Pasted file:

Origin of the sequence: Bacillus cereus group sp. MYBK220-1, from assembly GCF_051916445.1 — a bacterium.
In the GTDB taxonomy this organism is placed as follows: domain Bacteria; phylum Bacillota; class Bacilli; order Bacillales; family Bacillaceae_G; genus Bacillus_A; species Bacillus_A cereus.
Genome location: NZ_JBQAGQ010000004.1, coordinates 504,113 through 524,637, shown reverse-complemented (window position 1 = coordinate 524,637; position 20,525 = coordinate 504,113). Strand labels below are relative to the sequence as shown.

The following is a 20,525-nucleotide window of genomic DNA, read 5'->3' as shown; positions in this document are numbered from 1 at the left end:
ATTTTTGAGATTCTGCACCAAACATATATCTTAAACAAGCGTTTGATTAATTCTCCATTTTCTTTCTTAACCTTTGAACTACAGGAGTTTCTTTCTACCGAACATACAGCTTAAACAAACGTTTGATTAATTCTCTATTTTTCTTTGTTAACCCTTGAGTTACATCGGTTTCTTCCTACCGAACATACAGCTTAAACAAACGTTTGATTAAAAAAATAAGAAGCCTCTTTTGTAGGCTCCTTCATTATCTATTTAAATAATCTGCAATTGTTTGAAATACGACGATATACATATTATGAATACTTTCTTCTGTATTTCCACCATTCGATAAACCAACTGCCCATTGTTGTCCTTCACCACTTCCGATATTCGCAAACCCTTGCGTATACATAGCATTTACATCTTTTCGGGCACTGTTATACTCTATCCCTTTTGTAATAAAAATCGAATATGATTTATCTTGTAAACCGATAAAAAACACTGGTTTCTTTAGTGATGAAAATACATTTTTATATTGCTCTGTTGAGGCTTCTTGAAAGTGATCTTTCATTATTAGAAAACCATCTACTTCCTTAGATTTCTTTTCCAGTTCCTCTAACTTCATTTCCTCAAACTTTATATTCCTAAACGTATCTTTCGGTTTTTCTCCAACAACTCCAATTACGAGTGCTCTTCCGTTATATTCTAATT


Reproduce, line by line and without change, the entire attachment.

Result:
Origin of the sequence: Bacillus cereus group sp. MYBK220-1, from assembly GCF_051916445.1 — a bacterium.
In the GTDB taxonomy this organism is placed as follows: domain Bacteria; phylum Bacillota; class Bacilli; order Bacillales; family Bacillaceae_G; genus Bacillus_A; species Bacillus_A cereus.
Genome location: NZ_JBQAGQ010000004.1, coordinates 504,113 through 524,637, shown reverse-complemented (window position 1 = coordinate 524,637; position 20,525 = coordinate 504,113). Strand labels below are relative to the sequence as shown.

The following is a 20,525-nucleotide window of genomic DNA, read 5'->3' as shown; positions in this document are numbered from 1 at the left end:
ATTTTTGAGATTCTGCACCAAACATATATCTTAAACAAGCGTTTGATTAATTCTCCATTTTCTTTCTTAACCTTTGAACTACAGGAGTTTCTTTCTACCGAACATACAGCTTAAACAAACGTTTGATTAATTCTCTATTTTTCTTTGTTAACCCTTGAGTTACATCGGTTTCTTCCTACCGAACATACAGCTTAAACAAACGTTTGATTAAAAAAATAAGAAGCCTCTTTTGTAGGCTCCTTCATTATCTATTTAAATAATCTGCAATTGTTTGAAATACGACGATATACATATTATGAATACTTTCTTCTGTATTTCCACCATTCGATAAACCAACTGCCCATTGTTGTCCTTCACCACTTCCGATATTCGCAAACCCTTGCGTATACATAGCATTTACATCTTTTCGGGCACTGTTATACTCTATCCCTTTTGTAATAAAAATCGAATATGATTTATCTTGTAAACCGATAAAAAACACTGGTTTCTTTAGTGATGAAAATACATTTTTATATTGCTCTGTTGAGGCTTCTTGAAAGTGATCTTTCATTATTAGAAAACCATCTACTTCCTTAGATTTCTTTTCCAGTTCCTCTAACTTCATTTCCTCAAACTTTATATTCCTAAACGTATCTTTCGGTTTTTCTCCAACAACTCCAATTACGAGTGCTCTTCCGTTATATTCTAATT